• 1878-9—Thomas Williams.
  • 1880-1—W. T. Lary.
  • 1882-3—L. F. Loree.
  • 1884-5—J. E. Patterson.
  • 1886-7—A. T. Goodwin.
  • 1888-9—George H. Parker.
  • 1890-1—G. H. Parker.
  • 1892-3—H. C. Ellis.
  • 1894-5—Henry C. Ellis.
  • 1896-7—W. H. Huddleston.
  • 1898-9—Eli Haynie.
  • 1899 (Spec.)—Eli Haynie.
  • 1900-01—W. E. Striplln.
  • 1903—Andrew Wooley Rucker, Owen Calvin Swindall.
  • 1907—W. L. Lancaster; Lamar Smith.
  • 1907 (Spec.)—W. L. Lancaster; Lamar Smith.
  • 1909 (Spec.)—W. L. Lancaster; Lamar Smith.
  • 1911—R. L. Huddleston; J. M. Johnson.
  • 1915—A. C. Rogers; Dr. O. S. Justice.
  • 1919—H. C. Ellis; J. A. Holmes.




  1. History of Alabama and Dictionary of Alabama Biography, written by Thomas McAdory Owen, was published in 1921 by the S.J. Clarke Publishing Company.

VINEGAR OF THE FOUR THIEVES: Recipes & curious tips from the past

See best-selling books by Donna R Causey

Buy Now
See larger image

Additional Images:Img - 1517010209
Img - 1517010209

Vinegar of the Four Thieves: Recipes & Curious Tips from the Past (Paperback)

By (author):  Causey, Donna R

List Price: $12.77
New From: $12.77 In Stock
buy now

About Donna R Causey

Donna R. Causey, resident of Alabama, was a teacher in the public school system for twenty years. When she retired, Donna found time to focus on her lifetime passion for historical writing. She developed the websites www.alabamapioneers and All her books can be purchased at and Barnes & Noble. She has authored numerous genealogy books. RIBBON OF LOVE: A Novel Of Colonial America (TAPESTRY OF LOVE) is her first novel in the Tapestry of Love about her family where she uses actual characters, facts, dates and places to create a story about life as it might have happened in colonial Virginia. Faith and Courage: Tapestry of Love (Volume 2) is the second book and the third FreeHearts: A Novel of Colonial America (Book 3 in the Tapestry of Love Series) Discordance: The Cottinghams (Volume 1) is the continuation of the story. . For a complete list of books, visit Donna R Causey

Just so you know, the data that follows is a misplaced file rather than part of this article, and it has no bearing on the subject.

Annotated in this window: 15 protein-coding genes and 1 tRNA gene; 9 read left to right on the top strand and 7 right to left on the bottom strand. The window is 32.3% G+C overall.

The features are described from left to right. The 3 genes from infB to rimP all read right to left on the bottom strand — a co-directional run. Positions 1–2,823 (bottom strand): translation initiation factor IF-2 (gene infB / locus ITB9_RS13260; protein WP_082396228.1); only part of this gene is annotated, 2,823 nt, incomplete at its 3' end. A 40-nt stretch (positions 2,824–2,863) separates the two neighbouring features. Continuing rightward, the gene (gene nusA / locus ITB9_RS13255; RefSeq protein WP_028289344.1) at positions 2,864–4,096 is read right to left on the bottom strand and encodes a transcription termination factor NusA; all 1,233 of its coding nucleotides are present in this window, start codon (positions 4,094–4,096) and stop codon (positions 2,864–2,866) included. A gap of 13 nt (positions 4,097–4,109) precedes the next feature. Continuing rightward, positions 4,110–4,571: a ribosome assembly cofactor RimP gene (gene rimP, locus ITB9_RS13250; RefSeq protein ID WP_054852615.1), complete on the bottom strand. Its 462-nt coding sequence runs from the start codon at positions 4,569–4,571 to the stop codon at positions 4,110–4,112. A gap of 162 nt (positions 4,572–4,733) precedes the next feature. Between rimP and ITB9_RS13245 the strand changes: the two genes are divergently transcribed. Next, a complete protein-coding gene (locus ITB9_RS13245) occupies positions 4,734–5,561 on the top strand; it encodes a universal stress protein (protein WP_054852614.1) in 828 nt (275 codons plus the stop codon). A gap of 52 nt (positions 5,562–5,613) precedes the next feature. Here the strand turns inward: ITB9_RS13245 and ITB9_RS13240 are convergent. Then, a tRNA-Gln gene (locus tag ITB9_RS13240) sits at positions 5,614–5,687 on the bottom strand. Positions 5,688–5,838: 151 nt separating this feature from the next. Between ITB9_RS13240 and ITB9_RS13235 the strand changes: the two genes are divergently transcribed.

Liked it? Take a second to support Alabama Pioneers on Patreon!


  1. I was born in Wetumpka and lived in Eclectic. Enjoyed the article on Elmore County and its formation.My family research is in Elmore, Tallapoosaa, Perry, Bullock, Barbour, Chambers Counties and many others in Alabama. Thanks for your research and publications. Eleanor

  2. I was born in Wetumpka in 1937 and left In 1948, My uncle had a dry cleaners there and my father worked there for a while. I would like to hear from someone from that time. Thanks

  3. […] is the Indian town above Montgomery, Coowersartda, that is called by the whites Coosada; also the town ThIeawalla, where Soto fought the Creeks, it is called by the whites Cuwally, and […]

  4. Boyer, Lewis, Gant, many other families settled in Coosa County & are buried there.

  5. Everyone should visit Fort Toulouse for Frontier Days!! It is important in our states history and is a great event. My brother, Richard Cumbie is a re-enactor each year. Much to learn and fun as well.

  6. Wetumpka, Deatsville and Holtville are my old childhood stomping grounds. My grandparents and extended family are from there. Surnames of Richardson and Blankenship.

    1. I am part of the old original Richardson family too. I have letters that were written from the first settlements here in the Holtville area before anyone was here but a few small farms.

  7. My in-laws lived in Tallassee; grandpa born in Dadesville; store in Dudleyville. Grandpa was part of the scientific team developing(?) Lake Martin in the 1920’s(?) and tells of towns being inundated with water when the Lake filled in. Rode wagon with his father, the doctor, visiting patients; he later became a doctor as did many others in his family. He had so many fascinating stories about the area. Names of Fargason, Carlton, etc.

  8. We are so thankful our grandson and family are safe in Wetumpka! Prayers for people living there.

  9. I remember this about the city: Tutwiler Prison for Women. Would drive by many years ago when visiting aunt in Kent.

  10. I think I may be late since this was almot 2 years ago. LOL

  11. Did you realize it says 2018?

Leave a Reply

Your email address will not be published. Required fields are marked *

This site uses Akismet to reduce spam. Learn how your comment data is processed.